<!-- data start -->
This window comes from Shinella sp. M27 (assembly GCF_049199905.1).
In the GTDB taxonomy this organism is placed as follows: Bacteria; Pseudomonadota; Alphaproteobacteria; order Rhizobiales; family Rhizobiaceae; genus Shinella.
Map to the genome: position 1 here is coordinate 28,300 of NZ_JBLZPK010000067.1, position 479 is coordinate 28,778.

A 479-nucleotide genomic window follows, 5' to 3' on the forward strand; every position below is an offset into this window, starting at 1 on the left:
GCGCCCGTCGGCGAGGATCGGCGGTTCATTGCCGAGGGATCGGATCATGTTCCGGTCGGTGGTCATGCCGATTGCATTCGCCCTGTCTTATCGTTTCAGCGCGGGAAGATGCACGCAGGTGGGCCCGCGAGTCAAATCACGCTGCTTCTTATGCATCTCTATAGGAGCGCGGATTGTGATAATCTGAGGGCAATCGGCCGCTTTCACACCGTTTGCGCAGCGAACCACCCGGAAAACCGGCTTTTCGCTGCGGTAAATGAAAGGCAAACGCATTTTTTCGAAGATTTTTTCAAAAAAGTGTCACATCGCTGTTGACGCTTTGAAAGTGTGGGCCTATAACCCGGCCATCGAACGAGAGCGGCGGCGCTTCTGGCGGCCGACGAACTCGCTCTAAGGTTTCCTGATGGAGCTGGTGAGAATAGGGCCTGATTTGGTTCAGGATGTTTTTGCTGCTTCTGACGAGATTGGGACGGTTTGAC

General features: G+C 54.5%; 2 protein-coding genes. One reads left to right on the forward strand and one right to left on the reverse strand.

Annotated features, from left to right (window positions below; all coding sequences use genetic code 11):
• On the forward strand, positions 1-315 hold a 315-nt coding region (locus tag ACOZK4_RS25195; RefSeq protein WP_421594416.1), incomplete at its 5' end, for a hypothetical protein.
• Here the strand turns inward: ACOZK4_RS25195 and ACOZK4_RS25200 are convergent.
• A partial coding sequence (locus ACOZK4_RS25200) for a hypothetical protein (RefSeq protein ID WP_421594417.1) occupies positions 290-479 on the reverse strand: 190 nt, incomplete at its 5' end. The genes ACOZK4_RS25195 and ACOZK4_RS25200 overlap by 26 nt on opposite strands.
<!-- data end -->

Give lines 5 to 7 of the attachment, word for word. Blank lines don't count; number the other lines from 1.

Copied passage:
GCGCCCGTCGGCGAGGATCGGCGGTTCATTGCCGAGGGATCGGATCATGTTCCGGTCGGTGGTCATGCCGATTGCATTCGCCCTGTCTTATCGTTTCAGCGCGGGAAGATGCACGCAGGTGGGCCCGCGAGTCAAATCACGCTGCTTCTTATGCATCTCTATAGGAGCGCGGATTGTGATAATCTGAGGGCAATCGGCCGCTTTCACACCGTTTGCGCAGCGAACCACCCGGAAAACCGGCTTTTCGCTGCGGTAAATGAAAGGCAAACGCATTTTTTCGAAGATTTTTTCAAAAAAGTGTCACATCGCTGTTGACGCTTTGAAAGTGTGGGCCTATAACCCGGCCATCGAACGAGAGCGGCGGCGCTTCTGGCGGCCGACGAACTCGCTCTAAGGTTTCCTGATGGAGCTGGTGAGAATAGGGCCTGATTTGGTTCAGGATGTTTTTGCTGCTTCTGACGAGATTGGGACGGTTTGAC

General features: G+C 54.5%; 2 protein-coding genes. One reads left to right on the forward strand and one right to left on the reverse strand.

Annotated features, from left to right (window positions below; all coding sequences use genetic code 11):